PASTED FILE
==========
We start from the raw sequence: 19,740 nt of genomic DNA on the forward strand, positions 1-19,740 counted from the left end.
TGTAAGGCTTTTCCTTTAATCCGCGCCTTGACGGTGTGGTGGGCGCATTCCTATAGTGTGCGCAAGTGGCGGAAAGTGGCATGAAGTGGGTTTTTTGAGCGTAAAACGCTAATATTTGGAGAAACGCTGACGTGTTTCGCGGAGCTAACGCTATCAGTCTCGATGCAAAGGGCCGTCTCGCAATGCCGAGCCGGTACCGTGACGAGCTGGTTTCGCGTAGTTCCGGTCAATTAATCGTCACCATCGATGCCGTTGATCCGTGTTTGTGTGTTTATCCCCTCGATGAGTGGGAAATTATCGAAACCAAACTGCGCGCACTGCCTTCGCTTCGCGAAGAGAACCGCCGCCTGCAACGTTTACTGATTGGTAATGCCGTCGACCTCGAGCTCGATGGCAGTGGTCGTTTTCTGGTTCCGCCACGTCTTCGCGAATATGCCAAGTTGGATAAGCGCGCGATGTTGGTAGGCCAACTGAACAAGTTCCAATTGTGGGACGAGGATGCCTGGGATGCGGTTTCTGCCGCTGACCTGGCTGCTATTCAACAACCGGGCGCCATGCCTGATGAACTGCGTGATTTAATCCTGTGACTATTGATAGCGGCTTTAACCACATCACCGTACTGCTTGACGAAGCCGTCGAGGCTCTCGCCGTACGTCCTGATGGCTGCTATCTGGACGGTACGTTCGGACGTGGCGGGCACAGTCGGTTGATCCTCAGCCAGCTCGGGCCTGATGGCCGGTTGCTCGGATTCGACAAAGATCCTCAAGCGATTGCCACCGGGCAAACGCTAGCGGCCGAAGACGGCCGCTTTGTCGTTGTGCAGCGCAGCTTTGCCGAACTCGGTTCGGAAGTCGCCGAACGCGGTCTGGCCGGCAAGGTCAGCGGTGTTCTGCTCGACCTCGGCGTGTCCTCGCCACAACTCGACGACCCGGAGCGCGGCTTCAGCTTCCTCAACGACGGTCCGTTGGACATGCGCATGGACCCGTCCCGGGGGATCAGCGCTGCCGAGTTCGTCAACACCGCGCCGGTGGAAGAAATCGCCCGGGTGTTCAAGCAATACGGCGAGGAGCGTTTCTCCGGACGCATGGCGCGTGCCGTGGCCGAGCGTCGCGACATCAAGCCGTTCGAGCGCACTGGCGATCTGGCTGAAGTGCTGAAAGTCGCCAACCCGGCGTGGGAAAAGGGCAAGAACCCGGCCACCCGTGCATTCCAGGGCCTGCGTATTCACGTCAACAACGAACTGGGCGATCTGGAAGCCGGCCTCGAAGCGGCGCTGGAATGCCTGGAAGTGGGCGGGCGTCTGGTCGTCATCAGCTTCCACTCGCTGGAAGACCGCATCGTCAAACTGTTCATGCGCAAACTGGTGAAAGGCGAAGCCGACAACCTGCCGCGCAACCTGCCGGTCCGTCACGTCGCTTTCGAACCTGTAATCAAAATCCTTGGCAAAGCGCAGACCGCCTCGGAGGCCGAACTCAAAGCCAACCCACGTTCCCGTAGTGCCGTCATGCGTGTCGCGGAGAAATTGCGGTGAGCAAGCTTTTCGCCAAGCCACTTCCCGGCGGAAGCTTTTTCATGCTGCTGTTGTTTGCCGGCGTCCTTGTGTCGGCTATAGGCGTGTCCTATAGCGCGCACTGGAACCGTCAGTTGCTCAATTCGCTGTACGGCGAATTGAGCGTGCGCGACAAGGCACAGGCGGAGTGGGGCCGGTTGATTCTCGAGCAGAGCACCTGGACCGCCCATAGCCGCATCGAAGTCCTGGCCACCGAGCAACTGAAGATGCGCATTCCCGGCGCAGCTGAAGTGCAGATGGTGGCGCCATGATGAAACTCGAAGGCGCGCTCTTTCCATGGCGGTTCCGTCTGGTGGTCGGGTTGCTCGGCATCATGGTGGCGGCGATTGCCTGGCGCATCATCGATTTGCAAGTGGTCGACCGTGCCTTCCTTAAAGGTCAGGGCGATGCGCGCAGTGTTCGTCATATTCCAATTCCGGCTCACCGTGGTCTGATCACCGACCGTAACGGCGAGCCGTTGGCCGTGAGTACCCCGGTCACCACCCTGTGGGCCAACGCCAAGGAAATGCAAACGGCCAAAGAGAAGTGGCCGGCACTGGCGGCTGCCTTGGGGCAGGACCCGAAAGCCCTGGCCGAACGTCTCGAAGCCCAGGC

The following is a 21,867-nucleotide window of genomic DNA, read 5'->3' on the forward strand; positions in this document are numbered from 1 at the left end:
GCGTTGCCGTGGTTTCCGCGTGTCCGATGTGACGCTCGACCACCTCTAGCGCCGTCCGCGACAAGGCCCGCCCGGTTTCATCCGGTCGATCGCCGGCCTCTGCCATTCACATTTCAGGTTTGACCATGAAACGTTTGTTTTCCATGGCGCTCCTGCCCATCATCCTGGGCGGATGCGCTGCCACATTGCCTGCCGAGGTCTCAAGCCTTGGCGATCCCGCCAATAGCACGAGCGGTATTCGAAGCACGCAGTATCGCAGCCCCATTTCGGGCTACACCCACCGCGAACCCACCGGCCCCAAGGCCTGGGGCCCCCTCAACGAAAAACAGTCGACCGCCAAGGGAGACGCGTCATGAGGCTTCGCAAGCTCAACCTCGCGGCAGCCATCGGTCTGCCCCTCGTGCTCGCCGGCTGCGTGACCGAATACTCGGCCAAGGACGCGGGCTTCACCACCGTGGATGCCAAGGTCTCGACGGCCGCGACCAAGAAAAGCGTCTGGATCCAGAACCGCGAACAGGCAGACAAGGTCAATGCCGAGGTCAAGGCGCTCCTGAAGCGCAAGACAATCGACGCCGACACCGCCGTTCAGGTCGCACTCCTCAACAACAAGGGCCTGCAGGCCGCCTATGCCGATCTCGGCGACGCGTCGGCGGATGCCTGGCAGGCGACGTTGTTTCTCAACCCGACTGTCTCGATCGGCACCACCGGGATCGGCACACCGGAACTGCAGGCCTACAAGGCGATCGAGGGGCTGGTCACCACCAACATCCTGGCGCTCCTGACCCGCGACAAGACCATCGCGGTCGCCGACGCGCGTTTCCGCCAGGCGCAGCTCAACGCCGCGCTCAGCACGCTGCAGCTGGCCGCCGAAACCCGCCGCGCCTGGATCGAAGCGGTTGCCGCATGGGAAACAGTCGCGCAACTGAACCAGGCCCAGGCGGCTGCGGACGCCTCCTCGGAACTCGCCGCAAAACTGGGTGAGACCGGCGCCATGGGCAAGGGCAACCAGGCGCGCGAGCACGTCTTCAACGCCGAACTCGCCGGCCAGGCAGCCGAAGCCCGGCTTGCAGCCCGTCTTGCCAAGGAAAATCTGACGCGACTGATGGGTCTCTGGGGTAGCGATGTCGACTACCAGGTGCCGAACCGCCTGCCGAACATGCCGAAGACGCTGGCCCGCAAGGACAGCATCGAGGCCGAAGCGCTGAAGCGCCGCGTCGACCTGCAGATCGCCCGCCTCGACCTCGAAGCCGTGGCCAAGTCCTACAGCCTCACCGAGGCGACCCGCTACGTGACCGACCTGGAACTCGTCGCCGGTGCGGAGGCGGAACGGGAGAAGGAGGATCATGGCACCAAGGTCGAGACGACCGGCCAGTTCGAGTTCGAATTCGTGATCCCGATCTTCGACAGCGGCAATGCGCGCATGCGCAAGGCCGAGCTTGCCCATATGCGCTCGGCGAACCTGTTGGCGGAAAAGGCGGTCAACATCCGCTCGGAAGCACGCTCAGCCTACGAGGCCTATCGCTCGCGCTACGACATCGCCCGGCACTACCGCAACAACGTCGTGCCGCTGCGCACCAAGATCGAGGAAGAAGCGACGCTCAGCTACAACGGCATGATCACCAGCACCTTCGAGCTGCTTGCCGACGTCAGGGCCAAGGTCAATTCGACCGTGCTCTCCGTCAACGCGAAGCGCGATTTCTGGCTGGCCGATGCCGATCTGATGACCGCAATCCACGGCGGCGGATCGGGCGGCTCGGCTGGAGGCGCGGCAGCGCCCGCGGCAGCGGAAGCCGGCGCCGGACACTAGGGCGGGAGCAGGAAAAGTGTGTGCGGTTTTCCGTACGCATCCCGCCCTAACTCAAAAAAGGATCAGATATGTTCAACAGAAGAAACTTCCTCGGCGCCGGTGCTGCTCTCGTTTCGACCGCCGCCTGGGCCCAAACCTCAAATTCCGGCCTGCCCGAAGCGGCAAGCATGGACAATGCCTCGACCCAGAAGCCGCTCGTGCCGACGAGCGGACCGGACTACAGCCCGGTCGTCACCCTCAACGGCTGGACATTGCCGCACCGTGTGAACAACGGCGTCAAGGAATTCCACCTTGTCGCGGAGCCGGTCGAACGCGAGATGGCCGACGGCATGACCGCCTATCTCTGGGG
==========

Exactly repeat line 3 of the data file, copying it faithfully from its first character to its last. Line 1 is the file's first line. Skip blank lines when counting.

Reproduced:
The following is a 21,867-nucleotide window of genomic DNA, read 5'->3' on the forward strand; positions in this document are numbered from 1 at the left end: